Seeking Workers’ Compensation as a Hearing Loss Victim
There are many ways an individual’s hearing can be damaged. The most obvious of these is prolonged exposure to dangerously loud sounds without proper hearing protection. Another is a traumatic brain injury.
When an individual suffers hearing loss or another type of injury because of an accident or dangerous conditions in his or her workplace, he or she may seek compensation for his or her medical bills and lost wages through a workers’ compensation claim. In New York, workers’ compensation claims are handled by the New York State workers’ compensation Board. They are governed by a specific set of rules, some of which only pertain to individuals with certain conditions. If you suffered from hearing loss as the result of dangerous noise levels at your current or previous job, you may qualify for workers’ compensation benefits.
Occupations that Put Workers Most at Risk of Hearing Loss
According to the Centers for Disease Control and Prevention, hearing loss is one of the most common workplace injuries reported in the United States.
Certain jobs put workers at a greater risk of hearing loss than others. Examples of positions where workers face an increased hearing loss risk include:
● Flight crews
● Nightclub staff members
● Construction workers
● Bouncers and other stadium staff who frequently work at concerts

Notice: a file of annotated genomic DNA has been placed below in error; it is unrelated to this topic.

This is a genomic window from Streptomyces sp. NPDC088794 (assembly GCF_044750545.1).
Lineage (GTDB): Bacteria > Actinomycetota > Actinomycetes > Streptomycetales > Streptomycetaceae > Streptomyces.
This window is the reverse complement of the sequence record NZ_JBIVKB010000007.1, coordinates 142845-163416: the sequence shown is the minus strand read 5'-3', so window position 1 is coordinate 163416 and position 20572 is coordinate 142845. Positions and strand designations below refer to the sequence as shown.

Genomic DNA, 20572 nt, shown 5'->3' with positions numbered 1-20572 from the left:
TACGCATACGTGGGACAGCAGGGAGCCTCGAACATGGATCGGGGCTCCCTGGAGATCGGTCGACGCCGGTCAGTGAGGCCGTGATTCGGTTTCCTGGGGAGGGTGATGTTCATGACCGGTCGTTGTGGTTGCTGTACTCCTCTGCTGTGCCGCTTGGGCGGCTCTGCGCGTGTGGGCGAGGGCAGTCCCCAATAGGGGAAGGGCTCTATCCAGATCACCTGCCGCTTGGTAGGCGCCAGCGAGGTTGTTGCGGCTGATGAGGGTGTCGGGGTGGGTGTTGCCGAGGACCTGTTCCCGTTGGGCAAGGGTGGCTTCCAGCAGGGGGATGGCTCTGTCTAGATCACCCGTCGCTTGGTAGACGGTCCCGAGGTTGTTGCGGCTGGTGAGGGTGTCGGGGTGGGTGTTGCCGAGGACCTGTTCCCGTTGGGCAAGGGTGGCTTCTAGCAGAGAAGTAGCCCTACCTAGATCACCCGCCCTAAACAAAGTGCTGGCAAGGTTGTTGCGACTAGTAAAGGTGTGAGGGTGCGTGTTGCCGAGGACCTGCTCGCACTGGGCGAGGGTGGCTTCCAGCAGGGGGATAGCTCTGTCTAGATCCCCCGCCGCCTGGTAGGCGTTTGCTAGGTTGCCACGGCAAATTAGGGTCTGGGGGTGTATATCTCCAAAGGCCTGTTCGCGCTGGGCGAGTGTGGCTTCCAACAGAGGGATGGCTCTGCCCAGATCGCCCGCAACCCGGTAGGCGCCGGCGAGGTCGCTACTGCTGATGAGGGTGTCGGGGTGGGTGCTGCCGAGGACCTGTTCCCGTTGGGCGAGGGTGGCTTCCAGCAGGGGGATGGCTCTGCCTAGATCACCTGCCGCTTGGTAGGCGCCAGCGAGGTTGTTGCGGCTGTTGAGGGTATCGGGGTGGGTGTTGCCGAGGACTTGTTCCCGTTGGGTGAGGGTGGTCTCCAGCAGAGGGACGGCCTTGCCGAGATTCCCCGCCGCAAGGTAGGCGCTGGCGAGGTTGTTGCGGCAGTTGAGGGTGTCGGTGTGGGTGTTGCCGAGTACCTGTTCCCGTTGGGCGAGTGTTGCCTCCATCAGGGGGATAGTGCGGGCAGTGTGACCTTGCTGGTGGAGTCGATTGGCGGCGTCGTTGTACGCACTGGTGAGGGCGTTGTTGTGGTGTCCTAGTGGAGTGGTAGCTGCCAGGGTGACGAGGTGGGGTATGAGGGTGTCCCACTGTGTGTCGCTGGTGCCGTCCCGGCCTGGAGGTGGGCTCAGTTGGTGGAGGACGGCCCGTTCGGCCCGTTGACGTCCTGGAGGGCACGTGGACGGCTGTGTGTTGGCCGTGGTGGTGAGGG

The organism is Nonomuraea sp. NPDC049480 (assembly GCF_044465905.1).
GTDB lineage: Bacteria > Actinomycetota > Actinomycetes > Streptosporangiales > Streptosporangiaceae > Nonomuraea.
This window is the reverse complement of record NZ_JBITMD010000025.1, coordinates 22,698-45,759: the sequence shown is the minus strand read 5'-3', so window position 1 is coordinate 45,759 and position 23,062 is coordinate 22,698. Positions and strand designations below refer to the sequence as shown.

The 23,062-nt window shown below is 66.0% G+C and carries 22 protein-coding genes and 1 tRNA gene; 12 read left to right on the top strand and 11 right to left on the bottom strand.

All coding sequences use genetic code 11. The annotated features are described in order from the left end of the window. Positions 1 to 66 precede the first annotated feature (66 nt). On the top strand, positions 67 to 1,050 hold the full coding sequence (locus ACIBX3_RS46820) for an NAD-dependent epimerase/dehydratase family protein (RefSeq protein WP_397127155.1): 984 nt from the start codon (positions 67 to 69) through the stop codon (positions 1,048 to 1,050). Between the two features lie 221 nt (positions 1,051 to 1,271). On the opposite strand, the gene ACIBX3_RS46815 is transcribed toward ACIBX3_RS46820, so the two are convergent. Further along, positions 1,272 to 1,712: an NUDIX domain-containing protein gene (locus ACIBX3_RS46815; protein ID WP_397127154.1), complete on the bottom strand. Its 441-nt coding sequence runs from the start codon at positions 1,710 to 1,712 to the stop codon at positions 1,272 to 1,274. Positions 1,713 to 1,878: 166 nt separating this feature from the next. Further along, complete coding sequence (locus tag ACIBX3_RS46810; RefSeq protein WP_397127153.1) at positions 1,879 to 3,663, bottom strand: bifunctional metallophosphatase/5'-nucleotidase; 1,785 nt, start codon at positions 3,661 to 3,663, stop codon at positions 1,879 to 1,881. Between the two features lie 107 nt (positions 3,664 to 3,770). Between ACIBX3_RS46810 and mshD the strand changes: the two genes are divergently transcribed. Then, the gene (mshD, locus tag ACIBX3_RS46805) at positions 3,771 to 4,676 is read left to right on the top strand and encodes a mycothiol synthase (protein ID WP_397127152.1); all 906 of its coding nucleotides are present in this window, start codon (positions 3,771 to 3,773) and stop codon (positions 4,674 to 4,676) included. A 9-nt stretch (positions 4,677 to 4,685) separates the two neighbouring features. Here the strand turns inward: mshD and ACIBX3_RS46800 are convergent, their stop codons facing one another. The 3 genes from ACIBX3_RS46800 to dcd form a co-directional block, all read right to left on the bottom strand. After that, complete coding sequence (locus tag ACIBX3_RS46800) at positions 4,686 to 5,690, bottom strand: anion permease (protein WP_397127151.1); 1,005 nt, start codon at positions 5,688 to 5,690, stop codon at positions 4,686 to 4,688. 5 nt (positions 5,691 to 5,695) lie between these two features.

● Manufacturing workers
● Ambulance drivers and EMS crews
● Demolition crews
Individuals in these professions are advised to wear hearing protection when working and to seek frequent breaks from the noise.
Seeking Compensation for Injuries After Leaving your Job
Hearing loss is considered to be an occupational disease. Because of this, special rules govern when hearing loss victims can file their workers’ compensation claims.
Workers suffering from hearing loss may file their claims up to three months from the date of leaving their harmful workplaces or three months from the date that the harmful noises occurred.
Individuals who suffer hearing loss from one-time accidents may also receive compensation through a Scheduled Loss of Use (SLU) Award. This is an additional compensation amount paid alongside one’s normal workers’ compensation award to cover the expenses of losing a limb, extremity, or one’s hearing or vision. SLU awards are calculated according to the how badly the victim was disabled, the length of time the law allows for the type of injury the victim suffered, and the victim’s average weekly wage.
Work with an Experienced New York Workers’ Compensation Lawyer
If you have suffered hearing loss or any other type of disabling injury as a result of the conditions present in your workplace, even if you are no longer working for the company where the damage occurred, you may be entitled to receive workers’ compensation benefits. To learn more about pursuing a workers’ compensation claim for hearing loss, speak with experienced workers’ compensation lawyer Robert A. Koenigsberg. Contact our office today to set up your initial consultation with The Robert A. Koenigsberg Law Office.